The past few months haven't been kind to Nintendo. But almost a year after the storied Japanese gaming giant released its Wii U console to middling reviews and weak sales, things may start to look up after Saturday, Oct. 12, when it releases two highly anticipated new products: "Pokémon X & Y" and the Nintendo 2DS.
Since Nintendo first announced the $120 2DS in a surprise move this summer, the new device has mostly just confused gamers. Why, they wondered, was Nintendo making another DS when the two it already has on the market — the $170 3DS and the $200 3DS XL — have outsold all the competition? Analysts, however, have been more supportive. As Piers Harding-Rolls of IHS Electronics and Media told NBC News, "the 2DS makes sense."
"Launching a cheaper, non-3D, non-hinged product plugs the gap left in Nintendo's portfolio created by the decline of its original DS platform," Harding-Rolls said in an email. "It is also critical that any new product is able to play 3DS games, and with this broadening of the market, Nintendo will hope that third-party publishers make more commitment to the 3DS/2DS platform moving forward."
I'll admit that I was one of the people who was skeptical about the new handheld. But after testing it out earlier this month, I realized that most of my concerns were misplaced. Save a few sloppy design decisions that impinge on the form factor of the 2DS compared to its now higher-end counterparts, the handheld is pretty much the same as its predecessors. And after all the changes that Nintendo decided to bring into its TV console lineup with the Wii U, this familiarity is both comforting and refreshing at the same time.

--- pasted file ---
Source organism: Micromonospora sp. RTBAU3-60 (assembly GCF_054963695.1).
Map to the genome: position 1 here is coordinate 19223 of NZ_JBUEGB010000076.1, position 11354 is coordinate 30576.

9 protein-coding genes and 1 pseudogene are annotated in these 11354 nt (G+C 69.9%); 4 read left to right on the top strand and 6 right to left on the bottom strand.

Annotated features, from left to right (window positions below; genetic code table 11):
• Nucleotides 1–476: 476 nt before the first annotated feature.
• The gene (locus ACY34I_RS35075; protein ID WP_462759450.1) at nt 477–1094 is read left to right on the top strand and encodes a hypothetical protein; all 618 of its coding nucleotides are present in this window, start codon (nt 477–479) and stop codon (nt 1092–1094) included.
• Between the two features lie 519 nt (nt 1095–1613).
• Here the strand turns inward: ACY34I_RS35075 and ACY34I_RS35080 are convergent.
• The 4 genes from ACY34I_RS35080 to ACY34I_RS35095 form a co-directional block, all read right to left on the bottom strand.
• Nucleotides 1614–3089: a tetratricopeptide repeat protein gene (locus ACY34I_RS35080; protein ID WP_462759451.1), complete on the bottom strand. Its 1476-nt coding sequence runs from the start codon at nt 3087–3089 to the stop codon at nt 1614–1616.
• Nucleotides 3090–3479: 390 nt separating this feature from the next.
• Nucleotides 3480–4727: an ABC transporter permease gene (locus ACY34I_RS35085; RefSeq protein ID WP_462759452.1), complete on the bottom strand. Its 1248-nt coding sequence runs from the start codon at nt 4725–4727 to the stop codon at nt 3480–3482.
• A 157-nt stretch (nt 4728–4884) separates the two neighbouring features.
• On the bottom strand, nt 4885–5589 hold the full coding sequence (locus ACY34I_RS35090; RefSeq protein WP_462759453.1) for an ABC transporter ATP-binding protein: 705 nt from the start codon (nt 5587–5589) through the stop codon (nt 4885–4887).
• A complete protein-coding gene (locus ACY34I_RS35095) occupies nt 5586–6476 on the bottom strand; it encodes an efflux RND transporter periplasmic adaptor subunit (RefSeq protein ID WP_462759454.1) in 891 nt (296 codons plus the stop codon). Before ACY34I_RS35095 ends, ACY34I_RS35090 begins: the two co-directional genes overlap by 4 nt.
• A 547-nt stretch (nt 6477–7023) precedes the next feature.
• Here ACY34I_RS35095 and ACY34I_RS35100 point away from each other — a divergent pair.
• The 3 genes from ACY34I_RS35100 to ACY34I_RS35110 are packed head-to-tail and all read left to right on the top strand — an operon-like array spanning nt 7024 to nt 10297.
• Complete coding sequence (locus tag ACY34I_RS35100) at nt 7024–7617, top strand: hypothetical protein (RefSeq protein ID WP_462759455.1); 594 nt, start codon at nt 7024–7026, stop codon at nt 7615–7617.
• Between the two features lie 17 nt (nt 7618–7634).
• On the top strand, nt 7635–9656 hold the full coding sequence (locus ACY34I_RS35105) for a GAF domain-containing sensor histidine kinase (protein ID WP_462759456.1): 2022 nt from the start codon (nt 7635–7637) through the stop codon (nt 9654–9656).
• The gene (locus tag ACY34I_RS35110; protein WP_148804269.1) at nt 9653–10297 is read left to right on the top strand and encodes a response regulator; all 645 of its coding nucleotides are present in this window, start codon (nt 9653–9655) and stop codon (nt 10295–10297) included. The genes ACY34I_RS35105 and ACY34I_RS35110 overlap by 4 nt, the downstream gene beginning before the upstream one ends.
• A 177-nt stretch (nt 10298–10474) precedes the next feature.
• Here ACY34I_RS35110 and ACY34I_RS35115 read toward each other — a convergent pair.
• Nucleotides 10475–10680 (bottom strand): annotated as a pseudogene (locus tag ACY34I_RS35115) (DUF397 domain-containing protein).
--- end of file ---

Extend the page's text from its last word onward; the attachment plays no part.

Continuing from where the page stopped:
Still, the new hardware would be worth nothing if it didn't have quality content to back it up. And it seems like Nintendo has also learned from another of the mistakes it made when launching the Wii U by supporting the 2DS with the simultaneous launch of its next core "Pokémon" game, a franchise that, at this point, needs no introduction.
"It's no coincidence that the 2DS is coming out at the same time as 'Pokémon X & Y,'" Lewis Ward, a game industry analyst at market research firm IDC, told NBC News. While Pokémon is already an iconic and beloved franchise, "X & Y" represents an important step forward for its series of core role-playing games: it's the first one to be rendered with full three-dimensional graphics.
So far, game critics have met the new "Pokémon" with enthusiastic praise. The website Joystiq said it was "hands-down the best in the series," while British gaming site Eurogamer called "the finest expression of [Pokémon creator] Satoshi Tajiri's obsessive vision yet."
But will gamers meet Nintendo's two new wares as warmly? It's too early to tell. But with the launch of Microsoft and Sony's competing next-generation consoles just weeks away, it looks like Nintendo is finally starting to put itself back in the game.
Yannick LeJacq is a contributing writer for NBC News who has also covered technology and games for Kill Screen, The Wall Street Journal and The Atlantic. You can follow him on Twitter at @YannickLeJacq and reach him by email at: Yannick.LeJacq@nbcuni.com.